LONDONDERRY — Improvements to the Exit 5 area of Interstate 93 have reached the halfway point, state transportation officials said this week.
It's been a year and a half since the state Department of Transportation selected a contractor to complete extensive improvements to the busy highway segment and surrounding infrastructure.
Candia's Severino Trucking Company was awarded the contract in early February of last year.
The project marks the state's first time using GARVEE bonds, which are backed by future highway funds due to the state.
GARVEE bonds, an acronym for “Grant Anticipation Revenue Vehicles,” can only be used on contracts that pass Federal Highway Administration approval, and, as in the case of Exit 5, offer an alternative for projects that would otherwise be stalled by the state's attempts to obtain more permanent financing.
During Wednesday night's Planning Board meeting, project officials offered the latest update on the long-awaited project.
Jay Levine, corridor supervisor for I-93, said the Exit 5 portion of the widening project is “about a month ahead of schedule,” as are improvements to nearby Route 28.”
This past season's mild winter allowed workers to be onsite through the colder months, Levine noted.
“A lot of good things are happening here,” he added.
Last year, workers completed Phase I of a bridge widening over Route 28, with emphasis this year on completing Phase II, southbound widening.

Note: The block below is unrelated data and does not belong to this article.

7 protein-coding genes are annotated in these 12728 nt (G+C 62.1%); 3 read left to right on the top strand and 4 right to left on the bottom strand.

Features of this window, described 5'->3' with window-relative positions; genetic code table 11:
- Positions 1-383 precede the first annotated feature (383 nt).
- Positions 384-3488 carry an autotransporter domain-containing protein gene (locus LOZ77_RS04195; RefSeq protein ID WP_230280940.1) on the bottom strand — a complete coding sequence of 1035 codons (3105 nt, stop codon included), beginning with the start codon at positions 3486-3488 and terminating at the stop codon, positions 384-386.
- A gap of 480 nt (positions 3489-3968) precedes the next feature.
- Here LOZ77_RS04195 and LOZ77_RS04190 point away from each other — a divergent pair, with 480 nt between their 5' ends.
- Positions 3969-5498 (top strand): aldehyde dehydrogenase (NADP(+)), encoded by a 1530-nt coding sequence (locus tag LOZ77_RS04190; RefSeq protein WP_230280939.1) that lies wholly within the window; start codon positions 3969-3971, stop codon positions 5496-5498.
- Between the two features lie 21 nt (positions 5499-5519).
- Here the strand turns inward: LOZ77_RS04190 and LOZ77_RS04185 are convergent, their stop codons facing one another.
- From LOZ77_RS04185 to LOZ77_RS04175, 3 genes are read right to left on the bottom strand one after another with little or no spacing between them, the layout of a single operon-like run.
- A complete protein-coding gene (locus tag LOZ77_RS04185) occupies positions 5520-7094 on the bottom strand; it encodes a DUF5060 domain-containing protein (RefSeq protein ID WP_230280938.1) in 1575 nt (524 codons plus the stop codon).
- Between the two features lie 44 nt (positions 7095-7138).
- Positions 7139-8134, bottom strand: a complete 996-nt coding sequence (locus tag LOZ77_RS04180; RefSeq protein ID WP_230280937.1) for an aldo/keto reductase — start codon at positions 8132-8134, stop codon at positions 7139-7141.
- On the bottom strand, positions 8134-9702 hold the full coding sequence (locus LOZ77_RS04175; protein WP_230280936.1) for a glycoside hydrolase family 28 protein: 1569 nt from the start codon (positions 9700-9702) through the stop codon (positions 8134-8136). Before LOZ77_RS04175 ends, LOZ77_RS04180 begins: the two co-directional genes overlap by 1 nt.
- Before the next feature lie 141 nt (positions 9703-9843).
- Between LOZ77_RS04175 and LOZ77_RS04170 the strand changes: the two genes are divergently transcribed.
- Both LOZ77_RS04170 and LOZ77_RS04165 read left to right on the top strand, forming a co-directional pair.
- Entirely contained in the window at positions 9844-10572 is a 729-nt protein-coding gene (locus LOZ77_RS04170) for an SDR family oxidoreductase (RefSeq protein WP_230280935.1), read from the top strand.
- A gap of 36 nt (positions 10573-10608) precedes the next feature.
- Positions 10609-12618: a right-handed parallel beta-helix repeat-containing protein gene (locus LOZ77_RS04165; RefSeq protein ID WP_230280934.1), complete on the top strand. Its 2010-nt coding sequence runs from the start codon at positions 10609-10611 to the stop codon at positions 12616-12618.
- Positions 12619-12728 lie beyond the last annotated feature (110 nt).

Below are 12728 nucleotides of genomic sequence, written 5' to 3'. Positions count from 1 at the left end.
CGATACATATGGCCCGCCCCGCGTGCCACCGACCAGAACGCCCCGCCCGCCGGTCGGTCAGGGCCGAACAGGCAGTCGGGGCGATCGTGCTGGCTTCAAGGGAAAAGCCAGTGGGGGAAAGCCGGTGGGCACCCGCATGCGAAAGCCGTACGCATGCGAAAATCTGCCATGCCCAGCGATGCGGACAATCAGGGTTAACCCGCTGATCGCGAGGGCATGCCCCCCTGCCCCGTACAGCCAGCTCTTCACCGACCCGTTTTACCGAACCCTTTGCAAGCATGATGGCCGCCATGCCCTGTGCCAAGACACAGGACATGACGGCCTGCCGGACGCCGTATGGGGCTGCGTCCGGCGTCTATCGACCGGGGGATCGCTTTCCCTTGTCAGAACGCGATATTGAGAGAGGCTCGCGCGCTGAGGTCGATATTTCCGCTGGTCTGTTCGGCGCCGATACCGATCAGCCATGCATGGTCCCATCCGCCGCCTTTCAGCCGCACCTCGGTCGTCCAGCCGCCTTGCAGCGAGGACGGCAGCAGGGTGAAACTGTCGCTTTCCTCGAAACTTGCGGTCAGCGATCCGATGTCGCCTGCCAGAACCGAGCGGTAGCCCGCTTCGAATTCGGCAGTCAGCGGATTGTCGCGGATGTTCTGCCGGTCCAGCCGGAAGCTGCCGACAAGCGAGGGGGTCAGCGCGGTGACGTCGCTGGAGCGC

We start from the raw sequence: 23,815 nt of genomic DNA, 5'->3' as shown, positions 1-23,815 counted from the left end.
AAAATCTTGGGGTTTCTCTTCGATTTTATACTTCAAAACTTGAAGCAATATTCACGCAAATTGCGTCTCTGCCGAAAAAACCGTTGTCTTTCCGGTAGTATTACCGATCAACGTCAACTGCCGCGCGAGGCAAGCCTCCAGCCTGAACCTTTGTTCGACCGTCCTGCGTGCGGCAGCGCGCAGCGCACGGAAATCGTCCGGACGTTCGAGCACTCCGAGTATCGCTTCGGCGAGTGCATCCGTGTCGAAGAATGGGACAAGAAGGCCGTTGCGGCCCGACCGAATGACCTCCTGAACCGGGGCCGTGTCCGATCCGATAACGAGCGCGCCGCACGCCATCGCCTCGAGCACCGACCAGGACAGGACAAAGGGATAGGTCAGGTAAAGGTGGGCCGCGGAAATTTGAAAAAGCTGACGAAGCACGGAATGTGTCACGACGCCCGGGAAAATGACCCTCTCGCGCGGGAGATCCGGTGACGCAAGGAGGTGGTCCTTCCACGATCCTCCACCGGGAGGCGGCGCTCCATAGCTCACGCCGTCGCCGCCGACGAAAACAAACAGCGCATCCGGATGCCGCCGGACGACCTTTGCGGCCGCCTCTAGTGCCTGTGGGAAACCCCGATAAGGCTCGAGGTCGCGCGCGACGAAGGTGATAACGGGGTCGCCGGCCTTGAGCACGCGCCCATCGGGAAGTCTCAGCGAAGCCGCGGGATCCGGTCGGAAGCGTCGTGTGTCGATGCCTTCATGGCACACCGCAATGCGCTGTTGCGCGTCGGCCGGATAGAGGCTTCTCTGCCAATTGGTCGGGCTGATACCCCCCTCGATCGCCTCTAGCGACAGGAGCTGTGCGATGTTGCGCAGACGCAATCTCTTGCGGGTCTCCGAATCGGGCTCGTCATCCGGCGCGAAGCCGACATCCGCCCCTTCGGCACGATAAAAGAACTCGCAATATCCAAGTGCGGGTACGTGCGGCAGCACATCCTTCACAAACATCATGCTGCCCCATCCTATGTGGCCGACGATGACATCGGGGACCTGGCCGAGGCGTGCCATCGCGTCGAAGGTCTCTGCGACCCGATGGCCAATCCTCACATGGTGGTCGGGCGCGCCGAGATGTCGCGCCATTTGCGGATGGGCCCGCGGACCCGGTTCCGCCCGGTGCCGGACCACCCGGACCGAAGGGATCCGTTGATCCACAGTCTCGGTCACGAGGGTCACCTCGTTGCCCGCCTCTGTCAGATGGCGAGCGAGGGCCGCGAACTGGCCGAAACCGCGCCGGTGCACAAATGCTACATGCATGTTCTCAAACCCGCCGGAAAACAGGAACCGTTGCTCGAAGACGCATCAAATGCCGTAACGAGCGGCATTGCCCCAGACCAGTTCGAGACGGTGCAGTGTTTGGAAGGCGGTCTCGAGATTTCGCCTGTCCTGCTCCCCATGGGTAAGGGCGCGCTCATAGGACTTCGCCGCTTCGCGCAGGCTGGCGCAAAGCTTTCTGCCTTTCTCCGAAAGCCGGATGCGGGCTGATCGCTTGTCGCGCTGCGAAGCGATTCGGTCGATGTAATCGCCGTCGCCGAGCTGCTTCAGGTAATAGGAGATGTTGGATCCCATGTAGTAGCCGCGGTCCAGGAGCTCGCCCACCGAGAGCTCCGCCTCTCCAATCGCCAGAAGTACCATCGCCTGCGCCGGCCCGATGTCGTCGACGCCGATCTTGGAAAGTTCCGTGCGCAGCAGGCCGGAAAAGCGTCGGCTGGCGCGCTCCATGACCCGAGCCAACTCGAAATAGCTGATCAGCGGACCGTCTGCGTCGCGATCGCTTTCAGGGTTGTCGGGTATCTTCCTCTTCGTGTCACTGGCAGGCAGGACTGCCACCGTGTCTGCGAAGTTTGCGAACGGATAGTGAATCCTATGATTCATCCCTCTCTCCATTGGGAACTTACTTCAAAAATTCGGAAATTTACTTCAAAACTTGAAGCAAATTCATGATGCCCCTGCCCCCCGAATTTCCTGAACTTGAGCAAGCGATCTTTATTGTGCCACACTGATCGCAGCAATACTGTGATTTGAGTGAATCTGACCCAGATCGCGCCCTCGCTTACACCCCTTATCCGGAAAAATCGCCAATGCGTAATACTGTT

“We're pretty darn close to switching the course of traffic near Exit 5,” Levine added, noting that he expects the process to commence later this month over the course of two days.
Construction on Exit 5 began in 2007, with the addition of a new Park and Ride facility, a bus maintenance facility and updated on- and off-ramps.
Once completed, the Exit 5 work is expected to cost the state $37 million.
Project manager Peter Stamnas said the most recent cost estimates for the interstate's complete widening is upward of $610 million. To date, $279 million in construction has been completed.
Stamnas said the state recently issued $115 million in bonds to keep construction moving, though the final phase of the project, which covers work from Exit 3 to the I-293 split in Manchester, remains unfunded, with the exception of Exit 5.
“If no funding comes about, we'd have three lanes going to Exit 3 by 2015,” Stamnas said. “That would be narrowed down to two lanes by Exit 4, with lengthened ramps and acceleration lanes around Exit 5 and Route 28.”
He said he expects the Exit 5 improvements to be completed by 2014, if not earlier.
The controversial Exit 4A project isn't included in the state's plans at this time, state officials noted, with funding already stretched thin as it is.
“The DOT is not involved with any engineering for Exit 4A,” Stamnas said.
During this week's meeting, several local board members expressed concerns for safety along Route 28 and Route 102, with board member Dana Coons noting the need for median strips along those roads.
Coons said a motorist making an illegal left turn on Route 102 recently damaged his own vehicle, something the presence of median strips could have prevented, he said.
The board agreed to discuss safety measures in greater detail at a future meeting.
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April Guilmet may be reached at AGuilmet@newstote.com.